UN, Annan receive Nobel Peace Prize at award's centennial ceremony in Oslo

Mr. Annan and Mr. Han accept Nobel Prize (Photo: AP)

10 December 2001 – Hailed for "their work for a better organized and more peaceful world," the United Nations and its Secretary-General, Kofi Annan, today received the Nobel Peace Prize for 2001, the year marking the 100th anniversary of the venerated award.

Delivering the Nobel Lecture following the award ceremony, the Secretary-General said that in the 21st century the mission of the United Nations would be defined by a new, more profound, awareness of the sanctity of every human being, regardless of race or religion.

"This will require us to look beyond the framework of States, and beneath the surface of nations or communities," he said. "We must focus, as never before, on improving the conditions of the individual men and women who give the State or nation its richness and character."

At the award ceremony, the Secretary-General was joined by the President of the UN General Assembly, Han Seung-soo of the Republic of Korea, who accepted the Prize on behalf of the world body. With Mr. Han's agreement, there was a single Lecture, delivered by Mr. Annan.

"What begins with the failure to uphold the dignity of one life, all too often ends with a calamity for entire nations," the Secretary-General said, warning that a genocide begins with the killing of one man - not for what he has done, but because of who his is.

"The sovereignty of States must no longer be used as a shield for gross violations of human rights," he stressed, adding that it was important to start the new century from the understanding that peace belonged not only to States and peoples, but to each and every member of those communities.

"Peace must be sought, above all, because it is the condition for every member of the human family to live a life of dignity and security," the Secretary-General said. He added that from the vision of the UN's role in the next century flowed three key priorities - eradicating poverty, preventing conflict and promoting democracy.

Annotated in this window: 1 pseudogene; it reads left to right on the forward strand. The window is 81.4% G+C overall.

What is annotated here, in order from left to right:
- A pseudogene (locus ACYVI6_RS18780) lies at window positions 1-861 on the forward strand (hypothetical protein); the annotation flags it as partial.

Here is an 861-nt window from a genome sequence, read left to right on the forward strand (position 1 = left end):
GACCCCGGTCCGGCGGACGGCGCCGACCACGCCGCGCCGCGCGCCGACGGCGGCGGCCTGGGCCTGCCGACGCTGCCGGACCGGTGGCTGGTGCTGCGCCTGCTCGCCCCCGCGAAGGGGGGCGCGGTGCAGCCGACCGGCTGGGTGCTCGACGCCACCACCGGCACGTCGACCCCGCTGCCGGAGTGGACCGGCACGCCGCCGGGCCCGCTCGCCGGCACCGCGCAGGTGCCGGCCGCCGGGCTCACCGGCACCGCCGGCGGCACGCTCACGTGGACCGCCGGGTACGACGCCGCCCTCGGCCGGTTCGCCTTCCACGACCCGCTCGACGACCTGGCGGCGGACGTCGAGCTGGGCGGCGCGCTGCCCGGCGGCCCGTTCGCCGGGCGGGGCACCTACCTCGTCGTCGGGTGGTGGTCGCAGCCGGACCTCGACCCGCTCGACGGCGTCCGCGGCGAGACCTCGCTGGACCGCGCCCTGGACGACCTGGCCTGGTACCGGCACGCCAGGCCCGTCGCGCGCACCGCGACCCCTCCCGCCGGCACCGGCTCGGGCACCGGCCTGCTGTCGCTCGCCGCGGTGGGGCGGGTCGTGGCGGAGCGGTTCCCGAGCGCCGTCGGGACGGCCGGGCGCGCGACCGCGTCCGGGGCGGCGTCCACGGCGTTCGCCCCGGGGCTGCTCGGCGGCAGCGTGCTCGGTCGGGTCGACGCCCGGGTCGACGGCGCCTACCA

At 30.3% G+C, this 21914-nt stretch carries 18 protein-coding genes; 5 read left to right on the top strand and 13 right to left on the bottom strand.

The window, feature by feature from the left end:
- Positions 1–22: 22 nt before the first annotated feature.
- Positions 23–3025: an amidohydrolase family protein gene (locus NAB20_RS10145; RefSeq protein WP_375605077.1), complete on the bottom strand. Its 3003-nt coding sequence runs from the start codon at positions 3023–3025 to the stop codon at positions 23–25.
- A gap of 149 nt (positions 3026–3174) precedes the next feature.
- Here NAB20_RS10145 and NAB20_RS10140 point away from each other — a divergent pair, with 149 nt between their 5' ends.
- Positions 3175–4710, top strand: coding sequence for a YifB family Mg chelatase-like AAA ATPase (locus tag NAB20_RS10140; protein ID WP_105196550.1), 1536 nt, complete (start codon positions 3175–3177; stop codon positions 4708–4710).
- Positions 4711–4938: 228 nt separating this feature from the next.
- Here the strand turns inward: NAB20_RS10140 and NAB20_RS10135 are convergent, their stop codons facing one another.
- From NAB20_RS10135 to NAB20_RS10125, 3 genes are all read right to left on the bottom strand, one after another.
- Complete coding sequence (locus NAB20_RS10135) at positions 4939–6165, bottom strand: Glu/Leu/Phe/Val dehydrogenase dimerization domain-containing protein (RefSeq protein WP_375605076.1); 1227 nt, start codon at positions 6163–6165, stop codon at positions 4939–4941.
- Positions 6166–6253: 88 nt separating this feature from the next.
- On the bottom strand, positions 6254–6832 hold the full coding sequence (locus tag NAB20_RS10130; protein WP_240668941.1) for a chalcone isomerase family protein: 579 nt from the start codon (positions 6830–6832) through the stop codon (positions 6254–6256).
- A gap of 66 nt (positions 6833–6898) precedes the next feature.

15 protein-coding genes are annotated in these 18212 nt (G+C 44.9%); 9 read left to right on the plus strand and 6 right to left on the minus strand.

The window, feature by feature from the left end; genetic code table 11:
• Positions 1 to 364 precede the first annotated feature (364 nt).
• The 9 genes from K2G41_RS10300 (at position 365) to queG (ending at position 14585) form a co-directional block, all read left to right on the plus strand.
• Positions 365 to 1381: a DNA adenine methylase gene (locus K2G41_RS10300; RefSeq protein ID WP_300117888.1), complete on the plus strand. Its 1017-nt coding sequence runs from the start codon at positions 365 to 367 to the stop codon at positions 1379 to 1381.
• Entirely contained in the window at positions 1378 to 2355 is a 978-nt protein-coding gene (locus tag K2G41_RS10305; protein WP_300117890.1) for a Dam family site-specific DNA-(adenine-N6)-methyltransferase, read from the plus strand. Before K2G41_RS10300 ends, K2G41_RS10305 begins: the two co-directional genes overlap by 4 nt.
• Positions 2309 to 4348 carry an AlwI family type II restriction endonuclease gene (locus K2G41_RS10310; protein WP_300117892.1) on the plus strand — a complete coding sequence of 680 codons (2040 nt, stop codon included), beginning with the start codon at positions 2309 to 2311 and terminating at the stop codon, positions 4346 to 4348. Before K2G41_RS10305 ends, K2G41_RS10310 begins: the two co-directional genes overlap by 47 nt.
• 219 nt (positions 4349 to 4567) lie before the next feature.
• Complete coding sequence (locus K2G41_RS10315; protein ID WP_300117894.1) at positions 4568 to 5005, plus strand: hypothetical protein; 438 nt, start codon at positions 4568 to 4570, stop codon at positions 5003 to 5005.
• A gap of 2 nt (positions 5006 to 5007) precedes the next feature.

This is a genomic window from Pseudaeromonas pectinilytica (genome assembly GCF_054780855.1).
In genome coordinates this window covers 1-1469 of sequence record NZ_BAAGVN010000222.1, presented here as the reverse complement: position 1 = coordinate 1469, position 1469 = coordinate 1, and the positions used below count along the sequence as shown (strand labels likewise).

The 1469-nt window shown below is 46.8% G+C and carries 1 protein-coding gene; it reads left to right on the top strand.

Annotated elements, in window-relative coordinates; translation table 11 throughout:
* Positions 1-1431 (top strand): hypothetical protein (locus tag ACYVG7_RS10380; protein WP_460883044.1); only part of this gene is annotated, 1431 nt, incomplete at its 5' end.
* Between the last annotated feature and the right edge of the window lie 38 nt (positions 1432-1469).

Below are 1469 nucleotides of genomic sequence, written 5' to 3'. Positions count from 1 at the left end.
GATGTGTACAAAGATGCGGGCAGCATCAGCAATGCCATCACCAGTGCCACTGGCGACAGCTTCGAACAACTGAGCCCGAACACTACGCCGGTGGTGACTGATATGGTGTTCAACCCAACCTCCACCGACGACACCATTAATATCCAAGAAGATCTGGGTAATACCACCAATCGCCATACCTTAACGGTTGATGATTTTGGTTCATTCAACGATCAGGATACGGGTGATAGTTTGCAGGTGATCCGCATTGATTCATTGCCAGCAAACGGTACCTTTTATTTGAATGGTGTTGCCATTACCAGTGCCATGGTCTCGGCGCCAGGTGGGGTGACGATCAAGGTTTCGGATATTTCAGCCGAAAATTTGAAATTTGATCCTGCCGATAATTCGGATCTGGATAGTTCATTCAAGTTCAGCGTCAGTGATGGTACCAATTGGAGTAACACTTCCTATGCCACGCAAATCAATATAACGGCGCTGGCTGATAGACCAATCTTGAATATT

“Indeed, those aims will seem very near, and very achievable – as they should,” Mr. Annan said at the conclusion of his Nobel Lecture. “Because beneath the surface of States and nations, ideas and language, lies the fate of individual human beings in need. Answering their needs will be the mission of the United Nations in the century to come.”

Earlier in the day, the Secretary-General and the General Assembly President, along with their wives, were joined by the Crown Princess of Norway at an open-air event involving thousands of school children at the seaside near Oslo’s City Hall. Mr. Annan and President Han then had an audience with His Majesty King Harald V of Norway.

Also today, some two dozen Nobel Laureates warmly welcomed this year's award of the Nobel Peace Prize to the United Nations and Kofi Annan.

"We look forward to a world in which the peoples, working in cooperation with governments, with full respect for international law, will enable the UN to fulfil its mission to save this and succeeding generations from the scourge of war," the Laureates said in a centennial appeal. They also called for the prompt establishment of the International Criminal Court, the non-violent pursuit of peace and the elimination of all weapons of mass destruction.

After the Nobel ceremony, the King hosted a reception for the Secretary-General and all the other previous Peace Prize Laureates at the Royal Palace.

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